As public protests against the police killings of George Floyd and other African American men and women continue in all 50 states and hundreds of other countries, scholars are looking to place this moment in the context of the historical struggle for social justice. On Tuesday, “Black Lives, Protest, and Democracy,” an online discussion hosted by the Kennedy School’s Ash Center for Democratic Governance and Innovation, reached from the roots of institutional racial violence into its current manifestations, particularly in education and public health.
Moderated by Megan Ming Francis visiting associate professor of public policy at the Kennedy School, the panel brought together Rhea W. Boyd, M.D., M.P.H. ’17, FAAP, a pediatrician as well as a medical educator; Kaneesha Johnson, a Ph.D. candidate in government; and Leah Wright Rigueur, RI ’18, associate professor of public policy at the Kennedy School. The discussion may be viewed on YouTube or the Ash Center site.
In what she called “a defining moment in history,” Francis opened the discussion with an overview of the nation’s long history of institutional racial violence that goes back to Reconstruction. She noted that after the Civil War, most Southern states passed racially biased laws “to entrap Black people,” and “practiced discriminatory policing” that included the use of violence and increased incarceration, a pattern that would spread through the South and the rest of the nation.
“Blacks have been fighting for the right to live … forever,” she said, citing the history of attempts by the NAACP and other activist organizations to pass laws to protect Blacks against lynching and mob violence, followed by years of protest against entrenched inequities. “It’s not just about police violence. It’s about so many different institutions in this country that have failed Black people.”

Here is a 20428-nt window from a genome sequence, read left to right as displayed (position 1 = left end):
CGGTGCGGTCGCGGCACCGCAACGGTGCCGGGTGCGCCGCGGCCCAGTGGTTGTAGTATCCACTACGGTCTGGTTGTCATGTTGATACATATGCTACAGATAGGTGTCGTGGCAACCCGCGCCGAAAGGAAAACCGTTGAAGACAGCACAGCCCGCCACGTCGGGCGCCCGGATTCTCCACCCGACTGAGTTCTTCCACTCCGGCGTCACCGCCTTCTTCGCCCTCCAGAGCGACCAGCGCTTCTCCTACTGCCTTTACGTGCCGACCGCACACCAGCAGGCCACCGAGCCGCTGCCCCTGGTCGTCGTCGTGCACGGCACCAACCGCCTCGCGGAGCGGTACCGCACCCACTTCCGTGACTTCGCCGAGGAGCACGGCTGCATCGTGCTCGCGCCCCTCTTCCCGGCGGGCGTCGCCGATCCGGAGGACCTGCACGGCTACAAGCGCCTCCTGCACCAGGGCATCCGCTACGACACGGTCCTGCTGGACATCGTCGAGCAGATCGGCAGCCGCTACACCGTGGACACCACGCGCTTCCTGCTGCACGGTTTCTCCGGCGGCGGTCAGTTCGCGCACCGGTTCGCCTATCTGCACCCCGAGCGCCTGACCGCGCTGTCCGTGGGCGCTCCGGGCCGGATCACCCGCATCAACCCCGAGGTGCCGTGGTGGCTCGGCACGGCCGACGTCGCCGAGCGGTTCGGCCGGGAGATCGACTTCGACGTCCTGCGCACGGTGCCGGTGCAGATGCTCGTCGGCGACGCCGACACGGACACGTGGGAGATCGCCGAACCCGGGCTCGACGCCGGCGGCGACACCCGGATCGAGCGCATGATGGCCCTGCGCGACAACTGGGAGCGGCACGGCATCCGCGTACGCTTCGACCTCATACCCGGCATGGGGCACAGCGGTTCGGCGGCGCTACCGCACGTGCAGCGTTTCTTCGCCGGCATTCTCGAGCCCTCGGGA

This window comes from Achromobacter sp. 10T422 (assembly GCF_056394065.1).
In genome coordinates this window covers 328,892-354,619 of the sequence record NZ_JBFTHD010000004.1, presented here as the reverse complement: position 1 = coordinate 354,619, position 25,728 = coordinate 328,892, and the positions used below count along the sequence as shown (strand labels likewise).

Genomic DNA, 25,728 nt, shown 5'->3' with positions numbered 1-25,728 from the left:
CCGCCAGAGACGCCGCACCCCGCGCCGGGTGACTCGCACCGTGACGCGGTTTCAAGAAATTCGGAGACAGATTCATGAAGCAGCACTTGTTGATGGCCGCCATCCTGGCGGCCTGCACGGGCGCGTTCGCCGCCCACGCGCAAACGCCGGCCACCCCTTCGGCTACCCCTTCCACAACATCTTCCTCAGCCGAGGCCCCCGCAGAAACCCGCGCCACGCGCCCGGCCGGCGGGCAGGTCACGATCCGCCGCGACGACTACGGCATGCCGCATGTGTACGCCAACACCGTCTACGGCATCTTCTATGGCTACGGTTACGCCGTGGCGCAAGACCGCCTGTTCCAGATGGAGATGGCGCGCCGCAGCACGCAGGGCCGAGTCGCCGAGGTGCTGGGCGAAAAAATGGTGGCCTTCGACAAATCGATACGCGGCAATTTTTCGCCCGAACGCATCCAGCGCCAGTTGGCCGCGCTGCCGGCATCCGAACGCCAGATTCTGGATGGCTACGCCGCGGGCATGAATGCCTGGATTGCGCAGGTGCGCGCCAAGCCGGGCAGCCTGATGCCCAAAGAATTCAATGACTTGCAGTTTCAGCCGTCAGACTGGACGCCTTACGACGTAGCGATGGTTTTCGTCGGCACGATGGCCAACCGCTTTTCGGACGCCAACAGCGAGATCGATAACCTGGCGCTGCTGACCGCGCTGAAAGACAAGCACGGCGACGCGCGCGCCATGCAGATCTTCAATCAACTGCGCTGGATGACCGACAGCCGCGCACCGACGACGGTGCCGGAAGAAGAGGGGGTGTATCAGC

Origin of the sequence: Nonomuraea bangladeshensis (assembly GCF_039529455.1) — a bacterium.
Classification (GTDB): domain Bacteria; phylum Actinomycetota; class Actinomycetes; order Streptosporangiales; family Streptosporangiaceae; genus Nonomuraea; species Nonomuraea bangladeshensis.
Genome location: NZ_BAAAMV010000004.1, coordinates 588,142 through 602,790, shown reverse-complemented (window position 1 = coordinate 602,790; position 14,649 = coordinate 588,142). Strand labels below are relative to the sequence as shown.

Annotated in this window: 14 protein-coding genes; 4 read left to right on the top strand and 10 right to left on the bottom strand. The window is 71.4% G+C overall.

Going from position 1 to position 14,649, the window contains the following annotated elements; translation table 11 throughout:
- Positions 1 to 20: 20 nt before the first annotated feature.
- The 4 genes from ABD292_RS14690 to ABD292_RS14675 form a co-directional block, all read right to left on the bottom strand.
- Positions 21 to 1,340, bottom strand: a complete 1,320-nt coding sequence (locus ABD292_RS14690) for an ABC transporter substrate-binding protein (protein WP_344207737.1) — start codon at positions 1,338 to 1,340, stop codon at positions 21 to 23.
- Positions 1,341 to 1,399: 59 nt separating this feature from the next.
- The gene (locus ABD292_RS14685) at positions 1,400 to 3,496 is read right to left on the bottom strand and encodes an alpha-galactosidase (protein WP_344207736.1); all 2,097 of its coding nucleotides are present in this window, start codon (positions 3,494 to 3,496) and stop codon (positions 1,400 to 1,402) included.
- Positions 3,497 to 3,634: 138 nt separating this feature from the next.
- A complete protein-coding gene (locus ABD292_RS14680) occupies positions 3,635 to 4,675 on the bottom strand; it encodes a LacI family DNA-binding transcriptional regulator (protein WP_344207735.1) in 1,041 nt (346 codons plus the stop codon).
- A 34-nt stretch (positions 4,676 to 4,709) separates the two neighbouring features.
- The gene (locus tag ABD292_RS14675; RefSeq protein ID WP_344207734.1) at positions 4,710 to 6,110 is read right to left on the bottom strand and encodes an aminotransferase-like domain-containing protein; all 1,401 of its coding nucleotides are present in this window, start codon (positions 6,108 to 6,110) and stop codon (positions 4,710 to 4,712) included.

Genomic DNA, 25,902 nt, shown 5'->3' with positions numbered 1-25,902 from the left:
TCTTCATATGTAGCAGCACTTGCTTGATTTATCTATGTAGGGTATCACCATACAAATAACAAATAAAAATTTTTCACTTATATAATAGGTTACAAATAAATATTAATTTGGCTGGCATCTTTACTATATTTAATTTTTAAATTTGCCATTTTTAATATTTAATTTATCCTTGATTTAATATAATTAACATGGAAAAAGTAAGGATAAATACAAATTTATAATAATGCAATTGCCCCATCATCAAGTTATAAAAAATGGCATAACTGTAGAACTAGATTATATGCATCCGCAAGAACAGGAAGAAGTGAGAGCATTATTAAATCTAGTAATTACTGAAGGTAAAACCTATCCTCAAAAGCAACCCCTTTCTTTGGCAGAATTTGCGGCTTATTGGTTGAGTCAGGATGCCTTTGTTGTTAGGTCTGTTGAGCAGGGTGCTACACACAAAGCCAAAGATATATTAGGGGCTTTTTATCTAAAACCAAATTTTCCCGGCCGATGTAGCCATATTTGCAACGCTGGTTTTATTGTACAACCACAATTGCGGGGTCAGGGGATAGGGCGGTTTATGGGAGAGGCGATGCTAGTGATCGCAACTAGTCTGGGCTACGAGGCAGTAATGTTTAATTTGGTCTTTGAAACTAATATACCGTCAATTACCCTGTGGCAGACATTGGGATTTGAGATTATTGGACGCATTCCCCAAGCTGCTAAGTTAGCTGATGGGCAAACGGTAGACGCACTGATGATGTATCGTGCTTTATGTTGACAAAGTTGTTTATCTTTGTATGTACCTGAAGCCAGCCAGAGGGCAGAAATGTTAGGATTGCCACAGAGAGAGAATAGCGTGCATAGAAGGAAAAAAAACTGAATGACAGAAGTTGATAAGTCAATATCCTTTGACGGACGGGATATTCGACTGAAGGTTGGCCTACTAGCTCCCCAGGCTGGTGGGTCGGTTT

Rigueur elaborated, providing a larger cultural context for the roots of contemporary Black protest.
“The protests we see now are about the overlapping failures of America,” she said. Citing the failures of capitalism (“George Floyd was in Minneapolis looking for work when he was murdered”) and the health care system (“George Floyd had COVID-19 in his lungs when he died”), Rigueur said that Floyd’s death, while tragic, is far from unique.
“Every single aspect of the American state has failed Black people and failed Black people repeatedly,” said Rigueur, the W.E.B. Du Bois Fellow at the Hutchins Center for African and African American Research in 2018. “Black protest makes the point quite clearly that the state is illegitimate. The social contract, which governs our lives, has historically failed Black people and continues to fail them. The safeguards that we envision when we think of American democracy have failed Black people.”
In this context, “Black protest actually represents our best chance at a true democracy for all people because it highlights the ways in which democracy doesn’t work for very many,” she said.
Johnson took a deeper dive into American policing, tracing it back to the slave patrols and Indian constables of the 18th century. It was not until the mid-19th century that the modern model of the police began to emerge, she said. Since then, it has grown exponentially, absorbing state and city monies at the expense of social programs and, increasingly, being exported by the U.S. to other countries.